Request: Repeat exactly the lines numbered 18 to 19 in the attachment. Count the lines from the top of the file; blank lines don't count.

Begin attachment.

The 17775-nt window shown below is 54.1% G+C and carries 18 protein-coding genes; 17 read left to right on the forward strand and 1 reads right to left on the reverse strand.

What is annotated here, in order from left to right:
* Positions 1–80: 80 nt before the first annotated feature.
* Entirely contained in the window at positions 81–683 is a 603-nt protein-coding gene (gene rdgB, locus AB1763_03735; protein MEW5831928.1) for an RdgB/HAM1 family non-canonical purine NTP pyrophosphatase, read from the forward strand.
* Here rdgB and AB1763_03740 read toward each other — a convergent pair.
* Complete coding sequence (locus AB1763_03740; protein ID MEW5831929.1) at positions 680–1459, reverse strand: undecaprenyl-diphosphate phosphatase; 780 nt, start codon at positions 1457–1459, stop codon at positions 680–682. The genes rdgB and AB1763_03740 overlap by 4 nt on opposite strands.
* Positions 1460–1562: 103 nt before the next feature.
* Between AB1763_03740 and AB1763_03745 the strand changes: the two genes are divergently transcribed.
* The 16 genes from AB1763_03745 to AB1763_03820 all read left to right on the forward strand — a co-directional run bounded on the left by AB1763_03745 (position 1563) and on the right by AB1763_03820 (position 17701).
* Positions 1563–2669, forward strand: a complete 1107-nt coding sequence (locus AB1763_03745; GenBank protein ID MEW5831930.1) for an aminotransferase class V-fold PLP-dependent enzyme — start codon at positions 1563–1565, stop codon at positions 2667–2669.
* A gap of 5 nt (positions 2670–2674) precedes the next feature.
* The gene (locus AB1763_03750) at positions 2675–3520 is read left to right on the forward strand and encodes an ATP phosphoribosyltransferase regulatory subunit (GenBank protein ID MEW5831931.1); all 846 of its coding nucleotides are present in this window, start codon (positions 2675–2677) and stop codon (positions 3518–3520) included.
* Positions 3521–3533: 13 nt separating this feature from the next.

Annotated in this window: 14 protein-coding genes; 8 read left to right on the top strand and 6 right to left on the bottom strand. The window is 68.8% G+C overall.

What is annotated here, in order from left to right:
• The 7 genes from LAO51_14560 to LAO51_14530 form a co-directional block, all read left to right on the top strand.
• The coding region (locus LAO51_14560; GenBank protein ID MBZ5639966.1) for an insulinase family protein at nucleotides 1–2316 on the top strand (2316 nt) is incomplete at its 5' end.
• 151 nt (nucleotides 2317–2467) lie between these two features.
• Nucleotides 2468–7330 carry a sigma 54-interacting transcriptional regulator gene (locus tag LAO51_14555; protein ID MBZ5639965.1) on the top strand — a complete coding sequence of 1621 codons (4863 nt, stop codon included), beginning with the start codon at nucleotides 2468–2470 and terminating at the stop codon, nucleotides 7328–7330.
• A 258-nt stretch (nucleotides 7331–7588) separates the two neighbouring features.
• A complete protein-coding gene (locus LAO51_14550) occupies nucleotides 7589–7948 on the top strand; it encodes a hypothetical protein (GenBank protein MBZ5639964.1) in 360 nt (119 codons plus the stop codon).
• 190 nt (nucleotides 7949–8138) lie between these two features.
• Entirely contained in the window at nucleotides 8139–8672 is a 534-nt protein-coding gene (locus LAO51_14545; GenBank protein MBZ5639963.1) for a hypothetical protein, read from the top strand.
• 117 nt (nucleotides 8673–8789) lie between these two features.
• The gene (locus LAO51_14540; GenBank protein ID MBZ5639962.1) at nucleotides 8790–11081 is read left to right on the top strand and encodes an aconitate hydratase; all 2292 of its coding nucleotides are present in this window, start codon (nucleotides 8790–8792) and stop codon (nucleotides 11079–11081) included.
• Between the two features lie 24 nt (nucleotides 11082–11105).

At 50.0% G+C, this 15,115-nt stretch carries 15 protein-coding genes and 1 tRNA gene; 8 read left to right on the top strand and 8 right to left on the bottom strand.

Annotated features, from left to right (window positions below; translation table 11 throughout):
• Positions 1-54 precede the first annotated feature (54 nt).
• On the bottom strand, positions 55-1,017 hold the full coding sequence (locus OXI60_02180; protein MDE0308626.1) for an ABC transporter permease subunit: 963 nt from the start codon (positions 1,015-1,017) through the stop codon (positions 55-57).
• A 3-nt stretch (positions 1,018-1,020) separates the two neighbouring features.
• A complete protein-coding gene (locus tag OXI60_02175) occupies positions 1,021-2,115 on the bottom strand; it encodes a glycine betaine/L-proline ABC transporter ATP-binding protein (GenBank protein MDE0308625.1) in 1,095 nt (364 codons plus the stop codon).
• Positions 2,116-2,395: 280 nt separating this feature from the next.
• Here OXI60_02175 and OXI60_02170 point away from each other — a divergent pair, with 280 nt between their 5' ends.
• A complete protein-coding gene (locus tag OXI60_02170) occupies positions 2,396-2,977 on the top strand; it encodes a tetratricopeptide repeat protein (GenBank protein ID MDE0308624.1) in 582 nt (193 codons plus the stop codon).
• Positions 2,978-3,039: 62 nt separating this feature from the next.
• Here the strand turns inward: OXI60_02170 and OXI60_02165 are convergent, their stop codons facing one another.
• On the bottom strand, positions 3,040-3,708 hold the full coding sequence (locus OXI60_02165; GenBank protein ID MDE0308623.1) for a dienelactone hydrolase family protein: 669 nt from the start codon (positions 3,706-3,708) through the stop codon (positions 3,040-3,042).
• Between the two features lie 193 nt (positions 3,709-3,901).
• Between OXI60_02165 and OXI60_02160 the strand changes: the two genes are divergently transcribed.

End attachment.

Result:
• 151 nt (nucleotides 2317–2467) lie between these two features.
• Nucleotides 2468–7330 carry a sigma 54-interacting transcriptional regulator gene (locus tag LAO51_14555; protein ID MBZ5639965.1) on the top strand — a complete coding sequence of 1621 codons (4863 nt, stop codon included), beginning with the start codon at nucleotides 2468–2470 and terminating at the stop codon, nucleotides 7328–7330.